Page 2-Wednesday, June 7, 1978-The Michigan Daily
Italian terrorists kill guard in raid
ROME (AP) - A terrorist
assassination team shot and killed a
prison guard at point-blank range in
northeastern Italy yesterday and
anonymous callers -claimed respon-
sibility for the attack in the name of two
groups - one of them the Red
In Rome, meanwhile, authorities
charged three more persons - two of
them still at large - with the Red
Brigades' kidnapping and slaying of
former Premier Aldo Moro. Six other
suspects had been charged Monday.
ONE OF THE anonymous callers to
the news media said the Red Brigades,
Italy's most feared urban guerrilla
group, had carried out the ambush of
Sgt. Antonio Santoro, 52, chief of guards
at Udine Prison. Suspected members of
the Red Brigades had beet held at the
prison last year.
Another caller said the killing was the
work of the leftist radical Armed
Udine police said they had no clues
yet to the identity of Santoro's assailan-
ts. They said two men and a woman ap-
proached him as he left home to walk to
the nearby jail, shot him and escaped in
two waiting cars. He was the 10th per-
son killed by terrorists in Italy this
NINE PERSONS have been charged
so far in the Moro case, but in-
vestigators said they lack the identities
of many more they believe were ac-
tively involved. They estimate that
about 30 persons planned and carried
out the abduction and slaying.
A dozen terrorists seized Moro March
16 in a Rome street ambush in which
they killed his five bodyguards. Moro's
bullet-riddled body was found in a car
in downtown Rome 54 days later.
Of those charged, three men
described as among the most
dangerous members of Red Brigades
are at large - Mario Moretti, Prospero
Gallinari and Corrado Alunni. Accor-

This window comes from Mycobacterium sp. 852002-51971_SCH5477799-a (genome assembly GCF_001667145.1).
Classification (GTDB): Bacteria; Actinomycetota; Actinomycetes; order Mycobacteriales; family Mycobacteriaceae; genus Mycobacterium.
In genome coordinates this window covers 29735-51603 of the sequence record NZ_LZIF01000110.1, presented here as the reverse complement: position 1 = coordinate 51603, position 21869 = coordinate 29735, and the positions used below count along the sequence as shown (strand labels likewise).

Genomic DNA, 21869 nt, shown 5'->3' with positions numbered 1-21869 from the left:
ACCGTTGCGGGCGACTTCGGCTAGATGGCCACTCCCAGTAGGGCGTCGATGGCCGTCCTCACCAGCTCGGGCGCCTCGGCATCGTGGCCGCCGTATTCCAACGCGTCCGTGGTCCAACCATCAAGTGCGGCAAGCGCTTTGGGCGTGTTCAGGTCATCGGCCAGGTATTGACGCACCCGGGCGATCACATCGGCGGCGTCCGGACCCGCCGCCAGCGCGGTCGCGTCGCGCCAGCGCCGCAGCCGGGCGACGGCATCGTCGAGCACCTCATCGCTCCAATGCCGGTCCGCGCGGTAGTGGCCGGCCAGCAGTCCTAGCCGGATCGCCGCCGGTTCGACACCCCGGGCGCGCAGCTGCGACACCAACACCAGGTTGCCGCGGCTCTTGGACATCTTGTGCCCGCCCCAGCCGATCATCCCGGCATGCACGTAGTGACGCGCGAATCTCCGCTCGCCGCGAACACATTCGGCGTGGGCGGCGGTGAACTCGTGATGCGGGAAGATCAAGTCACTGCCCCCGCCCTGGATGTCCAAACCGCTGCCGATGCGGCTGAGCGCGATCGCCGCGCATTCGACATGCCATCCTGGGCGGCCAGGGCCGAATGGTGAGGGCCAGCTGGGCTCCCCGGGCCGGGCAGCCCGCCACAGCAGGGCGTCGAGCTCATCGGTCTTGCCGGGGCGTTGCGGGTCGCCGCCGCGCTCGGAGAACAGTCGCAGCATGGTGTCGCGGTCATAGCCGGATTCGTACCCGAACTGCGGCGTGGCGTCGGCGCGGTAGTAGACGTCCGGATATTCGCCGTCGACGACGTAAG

ding to some reports, they have fled the
country. The other six, including two
women, are in jail under special guard.
CHARGED yesterday were
Gallinari, Alunni and Fiora Pirri Ardiz-
zone, a woman professor at Catanzaro
University in the south of Italy. She is in
jail, having been arrested along with
three young men April 6 near Naples
when police raided a beachhouse.
She was described as belonging to
Forefront, a group held responsible for
a series of bombings.
All except the Ardizzone woman have
been linked to the Red Brigades, one of
several Marxist guerrilla groups
engaged in bombings, killings, shooting
people in the legs and industrial
The other five in jail were arrested in
Rome a few days after Moro was found.
The long list of charges against the
nine included the kidnapping and
premeditated murder of Moro, multiple
murder for the death of Moro's five
police bodyguards, illegal possession of
war materiel, and larceny for allegedly
having stolen five cars used in the Moro
Consumers tackle meat-y prices
(Continued from Page]1)
think there's a strong possibility that if
prices go up the way it's expected to,
that people will start buying less meat.
You hope it does, at least," said George
Robinson, owner of White Market.
RICHARD Posthumus, executive
vice-president of the Michigan Beef In-
dustry Commission, a group which
provides information on the state beef
industry, claims prices will not rise
much higher in the next several mon-
ths. But Posthumus said he believes the
recent price upswing is just another
Sadat tells troops to
read or possible war
(Continued from Page]) over Arab land," Sadat told the troops
part of a never-ending cycle.
"We operate on a ten-year cycle in
the supply and demand fashion. As
demand increases, more people enter
the industry which then expands the
supply. When people start demanding
less, suppliers leave the industry, for-
cing supplies to go down and prices to
increase," he said.
At one local store, prices listed for
hotdogs were $1.59 a pound, cooked
salami $1.78 a pound and large bologna
$1.69 'a pound. Consumers, however,
still keep buying the usual amounts of
"Look, everyone has to eat and
everything is expensive these days,"
said Majid Kamifiroozie.
ONE LOCAL store owner said he
fully agreed with the increase in meat
prices. He said he sympathized with the
plight of the farmer who have always
been the "victim of the price crunch."
"I think meat prices are finally at the
level near where they should be. While
other commodities have continued to
increase prices, meat has remained the
same until the last several weeks," said
Ray Knight, manager of Knight's
Postlumus said beef prices avoided
the nationwide inflationary spiral